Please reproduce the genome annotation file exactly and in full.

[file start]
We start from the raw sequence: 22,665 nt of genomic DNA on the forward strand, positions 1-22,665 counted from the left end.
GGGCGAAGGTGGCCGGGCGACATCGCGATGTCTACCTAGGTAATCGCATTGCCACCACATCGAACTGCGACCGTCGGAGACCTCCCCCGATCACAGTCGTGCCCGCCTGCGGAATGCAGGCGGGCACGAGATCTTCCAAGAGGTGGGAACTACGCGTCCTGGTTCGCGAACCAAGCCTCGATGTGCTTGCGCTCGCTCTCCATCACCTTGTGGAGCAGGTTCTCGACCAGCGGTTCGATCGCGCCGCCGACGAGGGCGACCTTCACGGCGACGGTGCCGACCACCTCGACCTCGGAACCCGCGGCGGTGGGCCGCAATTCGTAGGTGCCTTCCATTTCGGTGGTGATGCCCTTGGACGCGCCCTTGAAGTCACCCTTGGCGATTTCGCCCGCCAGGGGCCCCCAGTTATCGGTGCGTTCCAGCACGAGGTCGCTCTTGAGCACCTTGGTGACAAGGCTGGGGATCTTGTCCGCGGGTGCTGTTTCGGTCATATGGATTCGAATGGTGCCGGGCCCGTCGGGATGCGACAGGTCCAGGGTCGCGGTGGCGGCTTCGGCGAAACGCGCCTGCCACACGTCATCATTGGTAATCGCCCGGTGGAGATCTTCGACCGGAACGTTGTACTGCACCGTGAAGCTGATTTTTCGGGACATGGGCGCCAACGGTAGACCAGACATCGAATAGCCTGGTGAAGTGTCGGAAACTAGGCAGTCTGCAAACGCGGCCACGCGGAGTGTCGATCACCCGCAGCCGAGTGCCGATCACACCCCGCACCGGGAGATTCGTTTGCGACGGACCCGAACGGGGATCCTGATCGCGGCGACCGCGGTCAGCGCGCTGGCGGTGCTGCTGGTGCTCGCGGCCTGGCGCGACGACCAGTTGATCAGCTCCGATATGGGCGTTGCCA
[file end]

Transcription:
We start from the raw sequence: 22,665 nt of genomic DNA on the forward strand, positions 1-22,665 counted from the left end.
GGGCGAAGGTGGCCGGGCGACATCGCGATGTCTACCTAGGTAATCGCATTGCCACCACATCGAACTGCGACCGTCGGAGACCTCCCCCGATCACAGTCGTGCCCGCCTGCGGAATGCAGGCGGGCACGAGATCTTCCAAGAGGTGGGAACTACGCGTCCTGGTTCGCGAACCAAGCCTCGATGTGCTTGCGCTCGCTCTCCATCACCTTGTGGAGCAGGTTCTCGACCAGCGGTTCGATCGCGCCGCCGACGAGGGCGACCTTCACGGCGACGGTGCCGACCACCTCGACCTCGGAACCCGCGGCGGTGGGCCGCAATTCGTAGGTGCCTTCCATTTCGGTGGTGATGCCCTTGGACGCGCCCTTGAAGTCACCCTTGGCGATTTCGCCCGCCAGGGGCCCCCAGTTATCGGTGCGTTCCAGCACGAGGTCGCTCTTGAGCACCTTGGTGACAAGGCTGGGGATCTTGTCCGCGGGTGCTGTTTCGGTCATATGGATTCGAATGGTGCCGGGCCCGTCGGGATGCGACAGGTCCAGGGTCGCGGTGGCGGCTTCGGCGAAACGCGCCTGCCACACGTCATCATTGGTAATCGCCCGGTGGAGATCTTCGACCGGAACGTTGTACTGCACCGTGAAGCTGATTTTTCGGGACATGGGCGCCAACGGTAGACCAGACATCGAATAGCCTGGTGAAGTGTCGGAAACTAGGCAGTCTGCAAACGCGGCCACGCGGAGTGTCGATCACCCGCAGCCGAGTGCCGATCACACCCCGCACCGGGAGATTCGTTTGCGACGGACCCGAACGGGGATCCTGATCGCGGCGACCGCGGTCAGCGCGCTGGCGGTGCTGCTGGTGCTCGCGGCCTGGCGCGACGACCAGTTGATCAGCTCCGATATGGGCGTTGCCA